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Greenbuild 2011: Finally, a Private Funding Solution for Green Buildings

With the down economy, it's been a rough year for green buildings and renewable energy projects. But as I got off the plane for this year's Greenbuild in Toronto, I saw an advertisement that inspired me with one word:  potential. 

Over the coming days I will be relaying stories about potential in the green building world.  Take, for example, the PACE programs that are moving forward in Sacramento and Miami-Dade. While I was at Greenbuild, I had the opportunity to discuss these exciting programs with Patrick Grogan and Megan McCarthy of Energi. 

PACE stands for property assessed clean energy. PACE programs provide much needed third party financing to support energy efficiency retrofits and renewable energy installations.  If these programs work properly, then private developers use the financing to retrofit buildings and reap energy savings while paying back the loans.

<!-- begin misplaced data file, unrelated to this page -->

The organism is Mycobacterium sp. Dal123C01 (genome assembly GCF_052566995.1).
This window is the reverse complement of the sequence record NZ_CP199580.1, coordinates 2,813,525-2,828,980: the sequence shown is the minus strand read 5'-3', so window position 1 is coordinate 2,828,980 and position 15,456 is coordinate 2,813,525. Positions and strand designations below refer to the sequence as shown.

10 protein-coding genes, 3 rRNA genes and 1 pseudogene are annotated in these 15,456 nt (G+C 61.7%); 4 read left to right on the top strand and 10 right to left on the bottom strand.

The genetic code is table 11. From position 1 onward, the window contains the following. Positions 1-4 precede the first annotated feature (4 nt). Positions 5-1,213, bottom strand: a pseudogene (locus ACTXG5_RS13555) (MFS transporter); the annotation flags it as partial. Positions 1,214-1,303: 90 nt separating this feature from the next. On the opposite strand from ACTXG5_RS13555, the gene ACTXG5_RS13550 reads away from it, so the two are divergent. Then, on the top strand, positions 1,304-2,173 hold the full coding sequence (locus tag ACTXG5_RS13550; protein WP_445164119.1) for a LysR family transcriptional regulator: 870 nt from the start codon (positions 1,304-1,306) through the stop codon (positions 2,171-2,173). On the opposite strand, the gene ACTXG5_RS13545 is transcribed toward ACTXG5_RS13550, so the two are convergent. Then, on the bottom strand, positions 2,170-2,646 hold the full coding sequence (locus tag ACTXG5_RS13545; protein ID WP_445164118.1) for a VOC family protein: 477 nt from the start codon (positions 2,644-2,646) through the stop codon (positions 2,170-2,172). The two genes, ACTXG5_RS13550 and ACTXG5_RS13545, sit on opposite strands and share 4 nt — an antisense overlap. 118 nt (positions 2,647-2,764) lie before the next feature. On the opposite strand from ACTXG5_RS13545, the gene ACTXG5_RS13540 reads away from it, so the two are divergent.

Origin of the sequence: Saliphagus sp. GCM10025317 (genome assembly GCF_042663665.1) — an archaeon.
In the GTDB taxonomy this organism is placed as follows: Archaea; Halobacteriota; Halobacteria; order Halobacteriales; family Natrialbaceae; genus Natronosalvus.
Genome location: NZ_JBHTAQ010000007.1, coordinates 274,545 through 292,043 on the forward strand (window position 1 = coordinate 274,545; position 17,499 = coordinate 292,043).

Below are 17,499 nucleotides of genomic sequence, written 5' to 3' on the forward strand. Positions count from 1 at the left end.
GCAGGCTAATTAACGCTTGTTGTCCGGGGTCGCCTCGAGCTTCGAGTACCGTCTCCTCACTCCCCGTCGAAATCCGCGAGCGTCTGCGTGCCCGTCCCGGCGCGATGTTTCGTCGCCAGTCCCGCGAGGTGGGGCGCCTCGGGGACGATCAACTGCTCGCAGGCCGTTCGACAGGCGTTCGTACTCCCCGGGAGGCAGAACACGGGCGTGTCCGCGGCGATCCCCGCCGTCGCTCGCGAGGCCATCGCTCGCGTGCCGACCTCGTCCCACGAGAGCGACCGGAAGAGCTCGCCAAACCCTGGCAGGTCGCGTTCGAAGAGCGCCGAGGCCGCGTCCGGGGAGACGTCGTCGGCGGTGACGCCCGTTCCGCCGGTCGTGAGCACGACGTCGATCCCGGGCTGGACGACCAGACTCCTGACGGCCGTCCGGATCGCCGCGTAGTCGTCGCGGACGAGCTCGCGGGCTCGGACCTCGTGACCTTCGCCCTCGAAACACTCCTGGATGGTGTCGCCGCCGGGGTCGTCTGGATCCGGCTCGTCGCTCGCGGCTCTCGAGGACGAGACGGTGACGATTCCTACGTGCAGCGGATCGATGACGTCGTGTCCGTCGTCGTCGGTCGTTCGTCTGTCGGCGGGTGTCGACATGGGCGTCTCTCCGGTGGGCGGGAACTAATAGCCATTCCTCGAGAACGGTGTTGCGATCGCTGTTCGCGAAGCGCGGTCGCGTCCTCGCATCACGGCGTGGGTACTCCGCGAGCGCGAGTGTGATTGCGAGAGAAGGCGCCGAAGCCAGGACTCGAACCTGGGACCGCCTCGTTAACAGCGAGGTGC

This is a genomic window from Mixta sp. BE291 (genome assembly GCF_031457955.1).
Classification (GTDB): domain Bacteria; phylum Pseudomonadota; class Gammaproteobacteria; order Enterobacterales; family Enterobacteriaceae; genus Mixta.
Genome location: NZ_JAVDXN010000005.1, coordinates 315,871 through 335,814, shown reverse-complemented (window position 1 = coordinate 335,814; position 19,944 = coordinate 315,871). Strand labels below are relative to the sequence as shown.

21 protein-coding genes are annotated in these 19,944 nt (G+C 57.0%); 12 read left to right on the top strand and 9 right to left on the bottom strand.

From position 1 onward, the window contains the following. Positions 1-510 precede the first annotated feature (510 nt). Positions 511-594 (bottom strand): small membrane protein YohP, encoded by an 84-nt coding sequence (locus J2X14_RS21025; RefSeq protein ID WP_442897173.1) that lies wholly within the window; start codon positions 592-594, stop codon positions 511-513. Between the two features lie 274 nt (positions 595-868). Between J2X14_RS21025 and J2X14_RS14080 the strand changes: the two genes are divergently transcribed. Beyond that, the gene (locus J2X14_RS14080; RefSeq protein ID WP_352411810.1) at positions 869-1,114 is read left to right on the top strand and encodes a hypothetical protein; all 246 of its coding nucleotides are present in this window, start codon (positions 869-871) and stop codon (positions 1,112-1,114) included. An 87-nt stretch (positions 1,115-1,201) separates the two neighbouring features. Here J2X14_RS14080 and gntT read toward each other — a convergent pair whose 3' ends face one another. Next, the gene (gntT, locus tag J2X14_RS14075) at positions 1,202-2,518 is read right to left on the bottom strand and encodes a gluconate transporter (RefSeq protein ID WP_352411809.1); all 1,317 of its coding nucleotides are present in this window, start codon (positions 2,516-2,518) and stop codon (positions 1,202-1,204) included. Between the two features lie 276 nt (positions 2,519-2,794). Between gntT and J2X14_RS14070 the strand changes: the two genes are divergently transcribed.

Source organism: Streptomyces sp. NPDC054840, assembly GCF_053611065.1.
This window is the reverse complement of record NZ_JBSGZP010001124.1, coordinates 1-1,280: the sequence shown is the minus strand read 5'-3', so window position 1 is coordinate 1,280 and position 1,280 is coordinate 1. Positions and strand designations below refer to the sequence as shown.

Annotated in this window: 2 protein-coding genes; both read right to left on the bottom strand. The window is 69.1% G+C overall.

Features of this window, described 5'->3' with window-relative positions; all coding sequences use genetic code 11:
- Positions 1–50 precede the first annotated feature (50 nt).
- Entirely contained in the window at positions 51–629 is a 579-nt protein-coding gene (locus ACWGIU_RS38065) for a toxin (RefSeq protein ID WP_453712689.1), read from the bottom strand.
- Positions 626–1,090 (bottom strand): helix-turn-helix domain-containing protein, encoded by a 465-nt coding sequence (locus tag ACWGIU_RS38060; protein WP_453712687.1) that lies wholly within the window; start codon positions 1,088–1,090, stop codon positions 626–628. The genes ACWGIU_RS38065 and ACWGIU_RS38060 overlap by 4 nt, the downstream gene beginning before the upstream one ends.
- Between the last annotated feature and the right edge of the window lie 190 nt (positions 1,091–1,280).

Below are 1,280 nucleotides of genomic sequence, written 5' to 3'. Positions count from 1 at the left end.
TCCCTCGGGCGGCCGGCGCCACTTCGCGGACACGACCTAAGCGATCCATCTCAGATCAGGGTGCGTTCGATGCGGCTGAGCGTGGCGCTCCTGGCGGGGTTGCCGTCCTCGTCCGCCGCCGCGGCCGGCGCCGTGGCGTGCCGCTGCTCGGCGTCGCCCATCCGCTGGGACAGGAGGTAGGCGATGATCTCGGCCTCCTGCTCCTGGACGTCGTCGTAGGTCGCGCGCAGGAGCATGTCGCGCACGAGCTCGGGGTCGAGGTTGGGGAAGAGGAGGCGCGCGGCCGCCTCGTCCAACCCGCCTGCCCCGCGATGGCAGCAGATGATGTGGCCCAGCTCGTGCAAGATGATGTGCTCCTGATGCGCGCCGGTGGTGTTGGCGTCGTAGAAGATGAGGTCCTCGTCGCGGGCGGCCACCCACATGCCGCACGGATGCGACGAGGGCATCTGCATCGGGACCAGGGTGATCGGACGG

PACE programs sound great in principle but many private companies have remained on the sidelines. 

Enter Sir Richard Branson and his Carbon War Room. The Carbon War Room brought together a number of companies,  incuding Lockheed Martin, Barclay, and Ygrene, to form PACE programs in Sacramento and Miami Dade. Owners of commercial property in these locations can soon sign up for these PACE programs in order to retrofit their buildings. 

But the programs would not have launch if the issue of risk allocation was not dealt with.  What happens if the anticipated energy savings do not materialize?  Energi developed a solution to this problem. Energi worked with insurers and reinsurers to deliver an insurance program that pays the owner if energy savings do not materialize.

We will be hearing a lot more about PACE programs for commercial buildings in the coming years for a number of reasons. Government officials will be able to tout the development of green jobs. The programs rely strictly on private capital and not government funding. And building owners and tenants save money. 

What do you think of the potential of this program?